Lesions in the brain white matter are among the most frequently observed incidental findings on MR images. This paper presents a 3D texture-based classification to distinguish normal appearing white matter from white matter containing lesions, and compares it with the 2D approach. Texture analysis were based on 55 texture attributes extracted from gray-level histogram, gray-level co-occurrence matrix, run-length matrix and gradient. The results show that the 3D approach achieves an accuracy rate of 99.28%, against 97.41% of the 2D approach by using a support vector machine classifier. Furthermore, the most discriminating texture attributes on both 2D and 3D cases were obtained from the image histogram and co-occurrence matrix.
Medical imaging research depends basically on the availability of large image collections, image processing and analysis algorithms, hardware and a multidisciplinary research team. It has to be reproducible, free of errors, fast, accessible through a large variety of devices spread around research centers and conducted simultaneously by a multidisciplinary team. Therefore, we propose a collaborative research environment, named Adessowiki, where tools and datasets are integrated and readily available in the Internet through a web browser. Moreover, processing history and all intermediate results are stored and displayed in automatic generated web pages for each object in the research project or clinical study. It requires no installation or configuration from the client side and offers centralized tools and specialized hardware resources, since processing takes place in the cloud.
Brain white matter lesions found upon magnetic resonance imaging are often observed in psychiatric or neurological patients. Individuals with these lesions present a more significant cognitive impairment when compared with individuals without them. We propose a computerized method to distinguish tissue containing white matter lesions of different etiologies (e.g., demyelinating or ischemic) using texture-based classifiers. Texture attributes were extracted from manually selected regions of interest and used to train and test supervised classifiers. Experiments were conducted to evaluate texture attribute discrimination and classifiers’ performances. The most discriminating texture attributes were obtained from the gray-level histogram and from the co-occurrence matrix. The best classifier was the support vector machine, which achieved an accuracy of 87.9% in distinguishing lesions with different etiologies and an accuracy of 99.29% in distinguishing normal white matter from white matter lesions.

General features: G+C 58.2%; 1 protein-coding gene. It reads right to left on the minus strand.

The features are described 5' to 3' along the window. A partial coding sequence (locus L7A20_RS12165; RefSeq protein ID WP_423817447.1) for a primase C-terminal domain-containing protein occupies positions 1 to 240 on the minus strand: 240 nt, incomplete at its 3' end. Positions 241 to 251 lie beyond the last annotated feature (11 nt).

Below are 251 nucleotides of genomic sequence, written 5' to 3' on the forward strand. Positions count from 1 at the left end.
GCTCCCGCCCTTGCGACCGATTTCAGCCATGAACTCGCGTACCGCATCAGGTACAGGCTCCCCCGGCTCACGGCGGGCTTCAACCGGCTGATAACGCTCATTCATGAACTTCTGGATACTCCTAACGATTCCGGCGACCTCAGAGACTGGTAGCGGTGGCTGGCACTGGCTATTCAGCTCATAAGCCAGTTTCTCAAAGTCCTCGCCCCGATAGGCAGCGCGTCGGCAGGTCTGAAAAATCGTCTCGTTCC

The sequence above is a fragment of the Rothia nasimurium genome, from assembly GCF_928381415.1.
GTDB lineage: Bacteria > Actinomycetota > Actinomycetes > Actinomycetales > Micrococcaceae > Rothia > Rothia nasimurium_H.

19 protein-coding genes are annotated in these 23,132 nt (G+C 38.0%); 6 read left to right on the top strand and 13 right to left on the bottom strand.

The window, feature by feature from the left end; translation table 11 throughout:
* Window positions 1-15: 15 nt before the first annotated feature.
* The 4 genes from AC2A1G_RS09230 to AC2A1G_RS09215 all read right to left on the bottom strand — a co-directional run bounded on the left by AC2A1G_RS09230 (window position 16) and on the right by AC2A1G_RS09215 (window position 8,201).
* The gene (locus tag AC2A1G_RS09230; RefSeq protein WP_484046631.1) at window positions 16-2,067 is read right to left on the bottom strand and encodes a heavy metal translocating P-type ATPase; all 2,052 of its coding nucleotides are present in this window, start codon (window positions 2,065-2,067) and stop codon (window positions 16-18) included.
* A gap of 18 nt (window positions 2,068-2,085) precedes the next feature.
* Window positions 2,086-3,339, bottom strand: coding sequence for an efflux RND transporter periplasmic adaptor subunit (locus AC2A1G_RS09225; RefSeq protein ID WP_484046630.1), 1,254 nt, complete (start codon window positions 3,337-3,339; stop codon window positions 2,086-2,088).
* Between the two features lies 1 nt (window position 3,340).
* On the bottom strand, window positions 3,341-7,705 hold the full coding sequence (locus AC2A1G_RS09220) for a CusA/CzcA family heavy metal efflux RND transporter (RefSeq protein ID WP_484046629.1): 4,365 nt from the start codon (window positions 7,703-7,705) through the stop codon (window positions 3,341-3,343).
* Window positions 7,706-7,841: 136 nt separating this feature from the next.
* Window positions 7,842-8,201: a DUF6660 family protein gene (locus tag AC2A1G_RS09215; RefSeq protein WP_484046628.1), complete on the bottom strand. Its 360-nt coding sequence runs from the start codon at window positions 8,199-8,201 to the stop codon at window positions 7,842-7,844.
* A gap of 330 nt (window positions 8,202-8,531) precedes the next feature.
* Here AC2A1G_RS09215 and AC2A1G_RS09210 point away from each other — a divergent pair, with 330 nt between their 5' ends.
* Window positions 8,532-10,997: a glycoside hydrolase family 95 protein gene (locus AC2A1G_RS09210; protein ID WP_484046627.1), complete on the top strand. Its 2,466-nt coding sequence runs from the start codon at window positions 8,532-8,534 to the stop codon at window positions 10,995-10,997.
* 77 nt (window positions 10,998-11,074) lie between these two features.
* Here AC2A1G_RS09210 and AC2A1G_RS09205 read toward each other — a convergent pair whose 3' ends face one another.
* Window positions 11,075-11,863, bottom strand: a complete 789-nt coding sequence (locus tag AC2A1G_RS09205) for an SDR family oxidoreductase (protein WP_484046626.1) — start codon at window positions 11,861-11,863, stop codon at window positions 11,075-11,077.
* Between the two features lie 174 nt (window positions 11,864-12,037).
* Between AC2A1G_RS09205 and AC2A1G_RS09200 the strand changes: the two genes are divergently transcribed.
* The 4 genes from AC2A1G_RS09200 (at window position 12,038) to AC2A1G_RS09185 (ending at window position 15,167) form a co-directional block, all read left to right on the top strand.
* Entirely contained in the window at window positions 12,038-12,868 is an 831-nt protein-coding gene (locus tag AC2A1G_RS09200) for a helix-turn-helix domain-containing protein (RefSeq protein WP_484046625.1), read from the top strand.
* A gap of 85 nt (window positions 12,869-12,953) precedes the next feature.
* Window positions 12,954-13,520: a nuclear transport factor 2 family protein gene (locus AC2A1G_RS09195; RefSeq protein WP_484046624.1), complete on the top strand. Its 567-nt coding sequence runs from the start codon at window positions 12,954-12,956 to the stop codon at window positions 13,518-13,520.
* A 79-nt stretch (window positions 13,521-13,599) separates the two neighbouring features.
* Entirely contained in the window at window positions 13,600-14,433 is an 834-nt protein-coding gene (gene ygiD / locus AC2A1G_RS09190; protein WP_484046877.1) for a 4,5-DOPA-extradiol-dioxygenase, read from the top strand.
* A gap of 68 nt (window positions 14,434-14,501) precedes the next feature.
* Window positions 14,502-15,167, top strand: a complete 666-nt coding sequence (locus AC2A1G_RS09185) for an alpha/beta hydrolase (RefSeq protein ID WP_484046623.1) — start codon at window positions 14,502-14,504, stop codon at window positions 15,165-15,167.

The brain white matter is responsible for the transmission of electrical signals through the central nervous system.
Lesions in the brain white matter, called white matter hyperintensity (WMH), can cause a significant functional deficit.
WMH are commonly seen in normal aging, but also in a number of neurological and psychiatric disorders. We propose
here an automatic method for WHM analysis in order to distinguish regions of interest between normal and non-normal
white matter (identification task) and also to distinguish different types of lesions based on their etiology: demyelinating
or ischemic (classification task). The method combines texture analysis with the use of classifiers, such as Support
Vector Machine (SVM), Nearst Neighboor (1NN), Linear Discriminant Analysis (LDA) and Optimum Path Forest
(OPF). Experiments with real brain MRI data showed that the proposed method is suitable to identify and classify the